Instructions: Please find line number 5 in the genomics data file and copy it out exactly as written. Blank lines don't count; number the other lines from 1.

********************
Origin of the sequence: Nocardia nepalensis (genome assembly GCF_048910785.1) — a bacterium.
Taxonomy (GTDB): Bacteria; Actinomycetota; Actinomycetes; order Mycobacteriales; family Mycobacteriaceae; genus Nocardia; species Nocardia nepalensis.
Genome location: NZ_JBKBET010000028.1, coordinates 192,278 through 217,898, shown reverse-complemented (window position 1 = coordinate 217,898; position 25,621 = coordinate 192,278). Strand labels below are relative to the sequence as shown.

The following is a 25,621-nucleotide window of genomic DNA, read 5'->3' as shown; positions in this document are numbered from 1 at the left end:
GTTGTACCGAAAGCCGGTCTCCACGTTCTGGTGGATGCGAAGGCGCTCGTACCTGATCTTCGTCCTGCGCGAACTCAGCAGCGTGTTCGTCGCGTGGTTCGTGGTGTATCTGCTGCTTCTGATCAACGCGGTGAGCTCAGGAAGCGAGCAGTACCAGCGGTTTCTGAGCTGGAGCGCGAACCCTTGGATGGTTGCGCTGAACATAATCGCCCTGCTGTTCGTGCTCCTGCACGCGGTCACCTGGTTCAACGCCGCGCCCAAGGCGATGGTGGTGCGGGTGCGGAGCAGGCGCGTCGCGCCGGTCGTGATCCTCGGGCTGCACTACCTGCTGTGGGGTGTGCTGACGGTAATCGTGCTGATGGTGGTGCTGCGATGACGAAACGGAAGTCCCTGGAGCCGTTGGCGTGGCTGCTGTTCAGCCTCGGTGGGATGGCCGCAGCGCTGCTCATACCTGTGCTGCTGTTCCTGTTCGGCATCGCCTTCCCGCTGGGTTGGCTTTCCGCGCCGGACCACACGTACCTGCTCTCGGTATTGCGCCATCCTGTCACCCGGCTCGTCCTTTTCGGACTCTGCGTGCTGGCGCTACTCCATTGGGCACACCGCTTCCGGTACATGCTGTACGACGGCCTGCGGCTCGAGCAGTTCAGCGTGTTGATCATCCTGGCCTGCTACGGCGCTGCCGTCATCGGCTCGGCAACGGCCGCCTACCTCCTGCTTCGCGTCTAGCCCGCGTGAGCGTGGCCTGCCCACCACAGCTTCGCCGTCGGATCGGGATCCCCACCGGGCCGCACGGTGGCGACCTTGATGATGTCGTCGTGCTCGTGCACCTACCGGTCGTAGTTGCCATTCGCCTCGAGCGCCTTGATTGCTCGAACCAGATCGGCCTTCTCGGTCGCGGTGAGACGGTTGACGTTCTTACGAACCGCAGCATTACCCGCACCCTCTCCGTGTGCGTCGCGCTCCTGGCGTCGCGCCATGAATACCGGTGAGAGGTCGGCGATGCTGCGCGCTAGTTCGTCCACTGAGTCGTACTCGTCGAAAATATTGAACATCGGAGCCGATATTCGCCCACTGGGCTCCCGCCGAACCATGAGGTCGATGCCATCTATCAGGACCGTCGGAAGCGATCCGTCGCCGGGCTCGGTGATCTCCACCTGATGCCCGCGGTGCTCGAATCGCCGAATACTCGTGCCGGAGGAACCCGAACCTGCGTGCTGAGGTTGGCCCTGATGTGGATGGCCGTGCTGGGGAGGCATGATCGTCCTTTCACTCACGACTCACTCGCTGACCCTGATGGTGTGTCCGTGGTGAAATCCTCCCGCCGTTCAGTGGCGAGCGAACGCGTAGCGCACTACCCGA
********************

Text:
GTTGTACCGAAAGCCGGTCTCCACGTTCTGGTGGATGCGAAGGCGCTCGTACCTGATCTTCGTCCTGCGCGAACTCAGCAGCGTGTTCGTCGCGTGGTTCGTGGTGTATCTGCTGCTTCTGATCAACGCGGTGAGCTCAGGAAGCGAGCAGTACCAGCGGTTTCTGAGCTGGAGCGCGAACCCTTGGATGGTTGCGCTGAACATAATCGCCCTGCTGTTCGTGCTCCTGCACGCGGTCACCTGGTTCAACGCCGCGCCCAAGGCGATGGTGGTGCGGGTGCGGAGCAGGCGCGTCGCGCCGGTCGTGATCCTCGGGCTGCACTACCTGCTGTGGGGTGTGCTGACGGTAATCGTGCTGATGGTGGTGCTGCGATGACGAAACGGAAGTCCCTGGAGCCGTTGGCGTGGCTGCTGTTCAGCCTCGGTGGGATGGCCGCAGCGCTGCTCATACCTGTGCTGCTGTTCCTGTTCGGCATCGCCTTCCCGCTGGGTTGGCTTTCCGCGCCGGACCACACGTACCTGCTCTCGGTATTGCGCCATCCTGTCACCCGGCTCGTCCTTTTCGGACTCTGCGTGCTGGCGCTACTCCATTGGGCACACCGCTTCCGGTACATGCTGTACGACGGCCTGCGGCTCGAGCAGTTCAGCGTGTTGATCATCCTGGCCTGCTACGGCGCTGCCGTCATCGGCTCGGCAACGGCCGCCTACCTCCTGCTTCGCGTCTAGCCCGCGTGAGCGTGGCCTGCCCACCACAGCTTCGCCGTCGGATCGGGATCCCCACCGGGCCGCACGGTGGCGACCTTGATGATGTCGTCGTGCTCGTGCACCTACCGGTCGTAGTTGCCATTCGCCTCGAGCGCCTTGATTGCTCGAACCAGATCGGCCTTCTCGGTCGCGGTGAGACGGTTGACGTTCTTACGAACCGCAGCATTACCCGCACCCTCTCCGTGTGCGTCGCGCTCCTGGCGTCGCGCCATGAATACCGGTGAGAGGTCGGCGATGCTGCGCGCTAGTTCGTCCACTGAGTCGTACTCGTCGAAAATATTGAACATCGGAGCCGATATTCGCCCACTGGGCTCCCGCCGAACCATGAGGTCGATGCCATCTATCAGGACCGTCGGAAGCGATCCGTCGCCGGGCTCGGTGATCTCCACCTGATGCCCGCGGTGCTCGAATCGCCGAATACTCGTGCCGGAGGAACCCGAACCTGCGTGCTGAGGTTGGCCCTGATGTGGATGGCCGTGCTGGGGAGGCATGATCGTCCTTTCACTCACGACTCACTCGCTGACCCTGATGGTGTGTCCGTGGTGAAATCCTCCCGCCGTTCAGTGGCGAGCGAACGCGTAGCGCACTACCCGA